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Finally, the threat of political repercussions – the realization that the policy’s bad “optics” could have consequences – drove Trump to back down and issue an executive order requiring that parents and children be detained together. Lest his base think he had gone soft on immigration, Trump attempted to cover his retreat with harsh rhetoric, arguing that illegal immigrants would “infest” the US and that most were hardened criminals.
But now there was a new problem: the administration had made no plans for how to reunite the already separated parents and children, who had been sent to shelters and foster homes all over America, often in the dead of night. Parents and children are under the aegis of different federal agencies. The government claims that some 500 children have been reunited with a parent; but that still leaves at least 2,000 kids without their parents (if government estimates are to be believed). With some parents having been deported while their children remain in detention, it is possible that many of these families will never be reunited.
The US Congress long faced gridlock over immigration policy. A broad compromise has been elusive, and even limited efforts have failed. In January, a bipartisan Senate compromise was reached that would have funded Trump’s unnecessary border wall in exchange for allowing “dreamers” (who as children had been brought to the US illegally by their parents) to become citizens. (President Barack Obama had promised this by executive order, but Trump had reversed the policy upon becoming president.) But Trump, who initially favored the compromise, then backed away from it, under pressure from his immigration adviser, Stephen Miller (an aide to Sessions when he was in the Senate), and his chief of staff, John Kelly.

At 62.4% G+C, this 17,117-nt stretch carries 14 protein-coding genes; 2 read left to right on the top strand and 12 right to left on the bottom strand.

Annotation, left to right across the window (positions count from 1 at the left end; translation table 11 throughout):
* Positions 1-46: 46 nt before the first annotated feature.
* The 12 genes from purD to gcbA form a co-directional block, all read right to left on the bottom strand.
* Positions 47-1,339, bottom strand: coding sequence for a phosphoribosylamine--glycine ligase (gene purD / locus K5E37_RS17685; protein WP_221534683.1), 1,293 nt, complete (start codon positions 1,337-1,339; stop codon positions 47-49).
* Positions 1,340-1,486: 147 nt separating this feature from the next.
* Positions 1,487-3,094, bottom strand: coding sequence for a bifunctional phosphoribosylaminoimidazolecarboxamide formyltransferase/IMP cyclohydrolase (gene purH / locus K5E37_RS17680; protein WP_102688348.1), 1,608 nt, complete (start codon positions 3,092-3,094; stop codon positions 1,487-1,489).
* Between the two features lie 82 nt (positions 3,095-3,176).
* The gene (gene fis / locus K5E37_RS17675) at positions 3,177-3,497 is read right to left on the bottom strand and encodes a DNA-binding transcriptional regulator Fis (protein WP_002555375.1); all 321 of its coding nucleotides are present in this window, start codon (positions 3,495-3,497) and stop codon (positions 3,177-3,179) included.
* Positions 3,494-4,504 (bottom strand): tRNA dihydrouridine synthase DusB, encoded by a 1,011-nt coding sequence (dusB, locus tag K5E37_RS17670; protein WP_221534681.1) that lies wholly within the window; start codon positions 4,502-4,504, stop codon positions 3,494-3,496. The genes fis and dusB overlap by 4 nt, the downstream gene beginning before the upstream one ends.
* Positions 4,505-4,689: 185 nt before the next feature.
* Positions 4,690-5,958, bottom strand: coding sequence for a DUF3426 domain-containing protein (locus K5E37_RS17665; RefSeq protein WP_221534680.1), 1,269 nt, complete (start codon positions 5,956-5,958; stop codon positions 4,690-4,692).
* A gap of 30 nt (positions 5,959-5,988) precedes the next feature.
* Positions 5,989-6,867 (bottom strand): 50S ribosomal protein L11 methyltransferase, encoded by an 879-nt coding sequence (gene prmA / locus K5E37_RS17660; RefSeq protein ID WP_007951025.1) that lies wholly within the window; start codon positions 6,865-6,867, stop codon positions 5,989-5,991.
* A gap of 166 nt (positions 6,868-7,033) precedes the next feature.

But to what extent does the US even face a “border crisis?” Illegal immigration has been low overall in recent years, though in both 2014 and recently, it has surged, driven often by a combination of motives. Many seek a more hopeful economic future. Many also are escaping gang violence, and some women have fled domestic abuse. Most of these people have been seeking asylum, which the Trump administration has tried to deny them. The avenues for asylum have, partly intentionally, become so crowded that many would-be immigrants have been forced to try to enter the US by illegal means.
Trump may regret that he issued the executive order reversing his own policy. Perhaps, he suggested, there should be no due process for undocumented immigrants; they should be sent back without getting the chance to make their case for asylum. (This proposal will likely remain rhetorical, given its blatant unconstitutionality.)
The US Border Patrol has now suspended prosecution of immigrants, because it has run out of space. So, whatever its preferences, the Trump administration is back to “catch and release.”
One reason for all of this chaos and tragedy is that Trump thinks his anti-immigrant posturing, with which he began his presidential campaign in June 2015, is what brought him victory. He is betting that the anti-immigration issue will be good for the Republicans in November and for his own political ambitions. He might yet be proven right.